Bearded’s Guide To… Bristol

Joel Morgan reports.

Posted on Feb 8th, 2012 in Features and Interviews / By Cloudrunner
Bearded’s Guide To… Bristol Bristol has become a pit-stop for touring acts from all over the globe, and some of the standout performances of recent years have come from female band leaders and solo artists, including Nina Nastasia, St. Vincent, EMA – the list goes on. However, the Southwest hub is also a hotbed of home-grown talent and February sees the release of albums by three Bristol based, female fronted outfits, backed-up of course, by live shows.

Rock In Your Pocket preview their Gutterdub (Artscare) release with a free gig at The Mother’s Ruin on Thursday the 9th. Front-woman Charlie Beddoes’ fervid angst will raise the hairs on the back of your neck, whilst the guitars flatten the ones in your ear holes. Though the carousel of drummers keeps turning, it’s always an ultra-slick three-piece that graces the stage and balances invention and anthemia with aplomb. Support will come from Kraul, and wonderfully named The St. Pierre Snake Invasion.

Big Joan, fronted by Annette Berlin, are a scene staple. They’ve been around for over a decade, but still sound fresh – always bringing something new to the table. As part of the Choke collective they’ve always been a popular band, but new record The Long, Slow Death of Big Joan (Blood Red Sounds) has already enhanced that popularity since its digital release back in November. Watch them fully launch the album at the Louisiana on Friday the 10th, in what will be undoubtedly be a riotous, hyper-rhythmic and innovative performance, more than ably supported by Katapulto, and The Liftmen – featuring a collaborator of Berlin’s, Rasha Shaheen.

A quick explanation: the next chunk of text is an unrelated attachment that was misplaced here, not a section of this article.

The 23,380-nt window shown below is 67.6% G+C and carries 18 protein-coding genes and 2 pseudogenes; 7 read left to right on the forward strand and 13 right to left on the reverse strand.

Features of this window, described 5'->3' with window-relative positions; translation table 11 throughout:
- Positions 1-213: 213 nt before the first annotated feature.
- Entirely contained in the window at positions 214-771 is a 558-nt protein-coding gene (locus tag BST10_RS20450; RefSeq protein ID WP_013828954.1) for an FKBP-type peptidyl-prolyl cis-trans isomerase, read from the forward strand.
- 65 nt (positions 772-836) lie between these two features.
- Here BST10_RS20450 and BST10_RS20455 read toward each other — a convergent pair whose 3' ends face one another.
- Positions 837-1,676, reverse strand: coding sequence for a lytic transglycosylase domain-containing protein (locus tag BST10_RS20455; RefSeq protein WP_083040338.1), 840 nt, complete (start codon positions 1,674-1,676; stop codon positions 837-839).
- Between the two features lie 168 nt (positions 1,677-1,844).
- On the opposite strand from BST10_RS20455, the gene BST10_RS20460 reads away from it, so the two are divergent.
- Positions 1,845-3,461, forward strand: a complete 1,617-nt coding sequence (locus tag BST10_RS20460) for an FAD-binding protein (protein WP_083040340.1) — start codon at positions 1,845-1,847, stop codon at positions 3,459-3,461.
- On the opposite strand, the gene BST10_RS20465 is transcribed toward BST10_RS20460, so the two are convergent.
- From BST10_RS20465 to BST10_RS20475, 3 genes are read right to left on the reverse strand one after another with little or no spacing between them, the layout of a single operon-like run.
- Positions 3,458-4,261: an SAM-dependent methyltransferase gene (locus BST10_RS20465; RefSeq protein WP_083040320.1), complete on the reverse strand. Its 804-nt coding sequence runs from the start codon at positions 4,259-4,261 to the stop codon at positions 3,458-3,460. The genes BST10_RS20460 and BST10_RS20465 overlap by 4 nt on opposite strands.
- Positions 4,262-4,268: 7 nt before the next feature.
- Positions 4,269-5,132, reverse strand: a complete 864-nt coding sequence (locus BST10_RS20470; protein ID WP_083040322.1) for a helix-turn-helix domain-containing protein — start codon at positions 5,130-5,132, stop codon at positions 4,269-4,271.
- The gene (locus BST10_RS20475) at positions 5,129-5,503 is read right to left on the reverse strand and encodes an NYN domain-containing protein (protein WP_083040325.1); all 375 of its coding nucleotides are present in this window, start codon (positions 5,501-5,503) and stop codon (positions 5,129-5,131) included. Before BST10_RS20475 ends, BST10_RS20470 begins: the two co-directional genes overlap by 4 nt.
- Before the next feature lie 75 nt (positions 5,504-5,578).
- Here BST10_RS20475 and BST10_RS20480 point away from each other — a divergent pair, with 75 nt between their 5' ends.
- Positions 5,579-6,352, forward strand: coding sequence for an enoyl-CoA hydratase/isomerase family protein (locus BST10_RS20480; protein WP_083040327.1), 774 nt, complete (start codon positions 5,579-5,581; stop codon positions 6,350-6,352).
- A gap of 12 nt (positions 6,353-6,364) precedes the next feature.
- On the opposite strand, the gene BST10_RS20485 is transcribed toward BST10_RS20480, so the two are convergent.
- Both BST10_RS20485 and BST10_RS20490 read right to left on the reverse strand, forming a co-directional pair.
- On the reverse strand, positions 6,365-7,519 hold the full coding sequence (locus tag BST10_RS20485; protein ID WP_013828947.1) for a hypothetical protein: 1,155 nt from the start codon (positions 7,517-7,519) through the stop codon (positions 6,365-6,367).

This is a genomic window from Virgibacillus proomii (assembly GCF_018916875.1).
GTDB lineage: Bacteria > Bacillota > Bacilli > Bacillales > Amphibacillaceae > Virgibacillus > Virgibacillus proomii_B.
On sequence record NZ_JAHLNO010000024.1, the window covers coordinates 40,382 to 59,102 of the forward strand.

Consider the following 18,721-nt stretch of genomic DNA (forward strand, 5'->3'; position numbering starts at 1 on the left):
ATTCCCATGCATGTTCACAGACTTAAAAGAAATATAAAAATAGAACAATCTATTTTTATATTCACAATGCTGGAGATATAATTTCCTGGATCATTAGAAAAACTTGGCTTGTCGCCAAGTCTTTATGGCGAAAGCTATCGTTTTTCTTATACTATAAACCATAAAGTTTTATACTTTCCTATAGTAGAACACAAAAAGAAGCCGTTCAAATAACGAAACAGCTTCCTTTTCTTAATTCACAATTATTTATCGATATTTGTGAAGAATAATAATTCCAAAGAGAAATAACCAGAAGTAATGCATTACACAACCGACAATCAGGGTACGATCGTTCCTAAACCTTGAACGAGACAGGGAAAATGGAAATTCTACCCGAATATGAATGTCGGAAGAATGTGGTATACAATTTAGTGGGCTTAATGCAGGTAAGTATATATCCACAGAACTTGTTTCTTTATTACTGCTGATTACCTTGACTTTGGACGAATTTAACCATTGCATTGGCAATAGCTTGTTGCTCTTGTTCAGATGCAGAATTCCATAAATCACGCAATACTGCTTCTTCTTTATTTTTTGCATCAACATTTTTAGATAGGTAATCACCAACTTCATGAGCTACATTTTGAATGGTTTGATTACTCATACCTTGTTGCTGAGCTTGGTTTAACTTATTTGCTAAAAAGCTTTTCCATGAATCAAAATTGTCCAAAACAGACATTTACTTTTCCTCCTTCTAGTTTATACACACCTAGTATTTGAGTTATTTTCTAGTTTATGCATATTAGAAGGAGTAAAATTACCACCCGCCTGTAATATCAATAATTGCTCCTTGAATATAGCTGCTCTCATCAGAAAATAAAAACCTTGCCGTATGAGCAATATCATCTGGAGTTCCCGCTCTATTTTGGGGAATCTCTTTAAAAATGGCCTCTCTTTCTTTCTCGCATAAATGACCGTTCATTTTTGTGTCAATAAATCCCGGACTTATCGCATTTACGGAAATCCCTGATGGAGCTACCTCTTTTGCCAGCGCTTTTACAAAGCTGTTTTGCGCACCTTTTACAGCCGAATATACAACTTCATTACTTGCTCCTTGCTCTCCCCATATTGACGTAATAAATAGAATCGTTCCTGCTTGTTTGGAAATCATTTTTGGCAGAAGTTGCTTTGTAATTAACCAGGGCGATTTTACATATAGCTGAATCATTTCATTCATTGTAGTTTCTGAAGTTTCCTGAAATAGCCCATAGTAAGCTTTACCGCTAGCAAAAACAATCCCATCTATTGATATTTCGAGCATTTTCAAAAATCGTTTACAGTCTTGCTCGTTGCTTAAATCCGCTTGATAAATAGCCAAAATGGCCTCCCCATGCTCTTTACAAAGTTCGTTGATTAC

Alt-rock comes in all sorts of guises, and is almost disguised completely by the euphoric melody lines of Hysterical Injury vocalist Annie Gardiner. As part of their tour for debut LP Dead Wolf Situation (Crystal Fuzz), they play The Green Park Tavern, Bath (11th) and The Cube, Bristol (17th). The Cube’s cinema seating will provide all the comfort necessary for full absorption into the sonic barrage of bass and drums in perfect synchronicity.

There’s plenty in the way of quality female solo artists on the Bristol scene too. Two performances worthy of a mention come from dark folk songstress Jemima Surrender – who supports Mireille Mathlener at The Croft on the 15th – and folk/jazz artist Leonie Evans at The Canteen on the 20th.

So, with the big-guns still rolling into town, it is important to realise that the Bristol live music scene is built on such shows as listed above. Venues and bands alike, please take a bow.